Hughes, Philip Edgcumbe. "The Epistle to the Hebrews." Pages 351–70 in The New Testament and Its Modern Interpreters. Edited by Eldon Jay Epp and George W. MacRae. The Bible and Its Modern Interpreters 3. Philadelphia: Fortress; Atlanta: Scholars Press, 1989.
•This essay gives a brief overview of recent scholarship on Hebrews with an extensive bibliography.  Topics covered are Qumran, destination, authorship, and structure.

Carlston, Charles E(dwin). "Commentaries on Hebrews: A Review Article." Andover Newton Review 1 (1990): 27–45.
•This article reviews popular, semi-popular, and scholarly commentaries from the 1980s.

Grässer, Erich. “Neue Kommentare zum Hebräerbrief.” Theologische Rundschau 56 (1991): 113–39. Repr., pages 265–94 in Aufbruch und Verheissung: Gesammelte Aufsätze zum Hebräerbrief zum 65. Geburtstag mit einer Bibliographie des Verfassers. Edited by Martin Evang and Otto Merk. Beihefte zur Zeitschrift für die neutestamentliche Wissenschaft und die Kunde der älteren Kirche 65. Berlin: De Gruyter, 1992.

*McCullough, J(ohn). C(ecil). "Hebrew in Recent Scholarship." Irish Biblical Studies 16 (1994): 66–86, 108–20.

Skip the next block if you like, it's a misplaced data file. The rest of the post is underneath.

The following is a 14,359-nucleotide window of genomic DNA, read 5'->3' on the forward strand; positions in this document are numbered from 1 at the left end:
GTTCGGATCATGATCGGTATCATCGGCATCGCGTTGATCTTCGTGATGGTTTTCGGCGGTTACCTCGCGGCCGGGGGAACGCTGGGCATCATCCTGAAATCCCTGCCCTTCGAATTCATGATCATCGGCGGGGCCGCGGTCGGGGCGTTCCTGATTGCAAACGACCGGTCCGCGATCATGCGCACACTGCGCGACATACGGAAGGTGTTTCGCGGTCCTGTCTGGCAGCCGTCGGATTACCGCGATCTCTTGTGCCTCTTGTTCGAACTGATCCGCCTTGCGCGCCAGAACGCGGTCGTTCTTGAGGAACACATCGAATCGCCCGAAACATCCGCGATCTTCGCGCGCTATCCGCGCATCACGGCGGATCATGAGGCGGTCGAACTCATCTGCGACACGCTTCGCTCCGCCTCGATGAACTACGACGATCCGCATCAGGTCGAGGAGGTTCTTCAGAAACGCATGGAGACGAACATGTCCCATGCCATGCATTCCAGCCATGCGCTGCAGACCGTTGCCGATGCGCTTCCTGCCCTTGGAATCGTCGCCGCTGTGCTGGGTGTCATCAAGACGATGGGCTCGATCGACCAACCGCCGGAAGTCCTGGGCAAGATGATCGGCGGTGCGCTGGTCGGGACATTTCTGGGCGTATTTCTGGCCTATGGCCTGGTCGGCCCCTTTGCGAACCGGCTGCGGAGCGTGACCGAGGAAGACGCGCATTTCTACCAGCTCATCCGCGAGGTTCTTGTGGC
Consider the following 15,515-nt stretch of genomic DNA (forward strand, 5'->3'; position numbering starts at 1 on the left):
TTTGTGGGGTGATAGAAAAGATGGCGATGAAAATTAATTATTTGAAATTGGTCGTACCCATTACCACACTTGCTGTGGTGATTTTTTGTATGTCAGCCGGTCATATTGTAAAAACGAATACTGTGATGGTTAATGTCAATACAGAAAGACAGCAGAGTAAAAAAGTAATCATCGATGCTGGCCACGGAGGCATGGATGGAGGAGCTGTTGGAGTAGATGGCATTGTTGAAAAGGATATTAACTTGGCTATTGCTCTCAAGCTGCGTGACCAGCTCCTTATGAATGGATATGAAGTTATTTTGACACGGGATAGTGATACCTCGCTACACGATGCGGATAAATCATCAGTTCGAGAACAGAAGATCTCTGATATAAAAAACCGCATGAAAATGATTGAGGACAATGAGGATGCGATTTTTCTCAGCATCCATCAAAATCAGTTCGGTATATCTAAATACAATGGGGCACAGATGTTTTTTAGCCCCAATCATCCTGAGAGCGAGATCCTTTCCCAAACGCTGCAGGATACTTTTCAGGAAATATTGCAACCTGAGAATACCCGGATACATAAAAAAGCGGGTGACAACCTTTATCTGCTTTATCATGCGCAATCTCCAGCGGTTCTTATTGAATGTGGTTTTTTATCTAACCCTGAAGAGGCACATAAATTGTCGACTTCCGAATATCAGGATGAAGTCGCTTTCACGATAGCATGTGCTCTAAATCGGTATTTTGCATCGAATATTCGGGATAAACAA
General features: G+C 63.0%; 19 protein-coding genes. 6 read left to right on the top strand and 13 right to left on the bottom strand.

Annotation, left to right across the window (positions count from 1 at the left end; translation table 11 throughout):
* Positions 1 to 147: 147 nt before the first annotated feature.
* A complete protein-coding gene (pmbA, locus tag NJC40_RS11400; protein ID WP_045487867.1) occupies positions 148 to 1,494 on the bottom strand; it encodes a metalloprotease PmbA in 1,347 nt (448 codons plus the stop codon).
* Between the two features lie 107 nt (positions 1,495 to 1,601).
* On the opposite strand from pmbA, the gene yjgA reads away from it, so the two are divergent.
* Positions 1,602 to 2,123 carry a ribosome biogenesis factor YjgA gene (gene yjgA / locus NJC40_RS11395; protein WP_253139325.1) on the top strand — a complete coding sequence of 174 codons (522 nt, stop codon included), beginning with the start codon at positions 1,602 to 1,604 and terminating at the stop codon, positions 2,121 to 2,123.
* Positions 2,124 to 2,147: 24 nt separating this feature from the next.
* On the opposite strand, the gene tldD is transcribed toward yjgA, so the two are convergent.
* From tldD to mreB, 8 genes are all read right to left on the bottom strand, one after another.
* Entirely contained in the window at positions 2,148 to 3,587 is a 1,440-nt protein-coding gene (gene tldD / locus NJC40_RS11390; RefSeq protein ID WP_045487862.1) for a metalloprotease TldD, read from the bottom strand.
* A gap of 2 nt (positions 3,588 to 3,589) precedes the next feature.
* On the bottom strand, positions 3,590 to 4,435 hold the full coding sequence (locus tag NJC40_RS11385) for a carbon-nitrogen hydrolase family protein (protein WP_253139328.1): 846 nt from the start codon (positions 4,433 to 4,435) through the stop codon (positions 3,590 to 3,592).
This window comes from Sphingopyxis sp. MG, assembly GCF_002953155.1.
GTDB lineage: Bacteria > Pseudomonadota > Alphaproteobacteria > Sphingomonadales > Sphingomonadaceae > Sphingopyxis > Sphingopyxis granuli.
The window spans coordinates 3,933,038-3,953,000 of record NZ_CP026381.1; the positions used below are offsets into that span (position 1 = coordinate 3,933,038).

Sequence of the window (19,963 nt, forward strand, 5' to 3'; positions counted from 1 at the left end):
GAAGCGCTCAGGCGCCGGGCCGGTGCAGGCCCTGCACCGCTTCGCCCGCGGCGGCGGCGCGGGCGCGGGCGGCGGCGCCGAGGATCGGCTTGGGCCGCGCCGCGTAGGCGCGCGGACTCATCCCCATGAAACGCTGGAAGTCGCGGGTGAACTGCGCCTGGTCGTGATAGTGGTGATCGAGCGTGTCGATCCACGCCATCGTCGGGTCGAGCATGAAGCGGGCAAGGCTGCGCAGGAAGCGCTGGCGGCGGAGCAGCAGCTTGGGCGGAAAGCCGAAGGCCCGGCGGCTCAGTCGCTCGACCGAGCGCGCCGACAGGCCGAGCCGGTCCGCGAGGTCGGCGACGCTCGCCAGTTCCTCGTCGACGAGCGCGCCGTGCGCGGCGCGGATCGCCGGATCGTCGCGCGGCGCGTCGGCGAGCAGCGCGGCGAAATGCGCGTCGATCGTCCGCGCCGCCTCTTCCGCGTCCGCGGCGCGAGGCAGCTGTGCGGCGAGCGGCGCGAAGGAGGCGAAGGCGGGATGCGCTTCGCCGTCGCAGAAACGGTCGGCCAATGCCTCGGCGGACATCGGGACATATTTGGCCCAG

•This fine survey deals with the development of scholarship since his earlier essays from 1980–1993.  It is arranged according to the following topics: author, recipients, genre, structure and style, and date.  An extensive bibliography is provided at the end of part one.

*Koester, Craig R. "The Epistle to the Hebrews in Recent Study." Currents in Research: Biblical Studies 2 (1994): 123–45.
•This article nicely complements McCullough's article of the same year.  This survey covers the decade since the publication of Helmut Feld’s survey (see below) and is arranged according to the following topics: 1) commentaries, 2) literary and rhetorical aspects, 3) historical, social, and religious context, 4) theological themes and major passages, and 5) history of interpretation and influence.  He concludes with a bibliography of works from the 1980s and early 1990s.

Watson, Duane F(rederick). “Rhetorical Criticism of Hebrews and the Catholic Epistles Since 1978.” Currents in Research: Biblical Studies 5 (1997): 175–207.
•This article is divided into two parts.  In part one he discusses current issues in rhetorical criticism.  In part two he gives an overview of research on rhetoric in Hebrews and the Catholic Epistles.